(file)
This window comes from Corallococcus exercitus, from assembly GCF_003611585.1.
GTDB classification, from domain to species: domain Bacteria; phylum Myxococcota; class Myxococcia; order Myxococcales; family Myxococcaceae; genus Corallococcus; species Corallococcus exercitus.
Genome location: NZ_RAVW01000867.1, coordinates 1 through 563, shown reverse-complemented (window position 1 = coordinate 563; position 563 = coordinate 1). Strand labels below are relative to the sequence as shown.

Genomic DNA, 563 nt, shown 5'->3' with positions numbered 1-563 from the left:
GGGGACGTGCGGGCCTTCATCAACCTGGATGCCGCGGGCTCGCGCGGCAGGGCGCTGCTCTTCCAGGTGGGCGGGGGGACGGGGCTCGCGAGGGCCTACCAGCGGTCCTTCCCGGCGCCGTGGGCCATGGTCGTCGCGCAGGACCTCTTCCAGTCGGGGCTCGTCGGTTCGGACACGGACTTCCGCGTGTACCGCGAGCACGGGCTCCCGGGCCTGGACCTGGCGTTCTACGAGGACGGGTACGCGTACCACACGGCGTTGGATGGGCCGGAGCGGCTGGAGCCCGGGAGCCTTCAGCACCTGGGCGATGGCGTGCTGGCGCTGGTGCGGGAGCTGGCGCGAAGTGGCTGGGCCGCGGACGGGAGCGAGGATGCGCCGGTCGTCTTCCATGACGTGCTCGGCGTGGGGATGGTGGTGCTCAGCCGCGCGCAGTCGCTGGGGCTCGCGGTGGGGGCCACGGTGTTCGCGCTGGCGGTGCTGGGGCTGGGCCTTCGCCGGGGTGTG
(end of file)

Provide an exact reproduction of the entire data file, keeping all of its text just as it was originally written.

This window comes from Corallococcus exercitus, from assembly GCF_003611585.1.
GTDB classification, from domain to species: domain Bacteria; phylum Myxococcota; class Myxococcia; order Myxococcales; family Myxococcaceae; genus Corallococcus; species Corallococcus exercitus.
Genome location: NZ_RAVW01000867.1, coordinates 1 through 563, shown reverse-complemented (window position 1 = coordinate 563; position 563 = coordinate 1). Strand labels below are relative to the sequence as shown.

Genomic DNA, 563 nt, shown 5'->3' with positions numbered 1-563 from the left:
GGGGACGTGCGGGCCTTCATCAACCTGGATGCCGCGGGCTCGCGCGGCAGGGCGCTGCTCTTCCAGGTGGGCGGGGGGACGGGGCTCGCGAGGGCCTACCAGCGGTCCTTCCCGGCGCCGTGGGCCATGGTCGTCGCGCAGGACCTCTTCCAGTCGGGGCTCGTCGGTTCGGACACGGACTTCCGCGTGTACCGCGAGCACGGGCTCCCGGGCCTGGACCTGGCGTTCTACGAGGACGGGTACGCGTACCACACGGCGTTGGATGGGCCGGAGCGGCTGGAGCCCGGGAGCCTTCAGCACCTGGGCGATGGCGTGCTGGCGCTGGTGCGGGAGCTGGCGCGAAGTGGCTGGGCCGCGGACGGGAGCGAGGATGCGCCGGTCGTCTTCCATGACGTGCTCGGCGTGGGGATGGTGGTGCTCAGCCGCGCGCAGTCGCTGGGGCTCGCGGTGGGGGCCACGGTGTTCGCGCTGGCGGTGCTGGGGCTGGGCCTTCGCCGGGGTGTG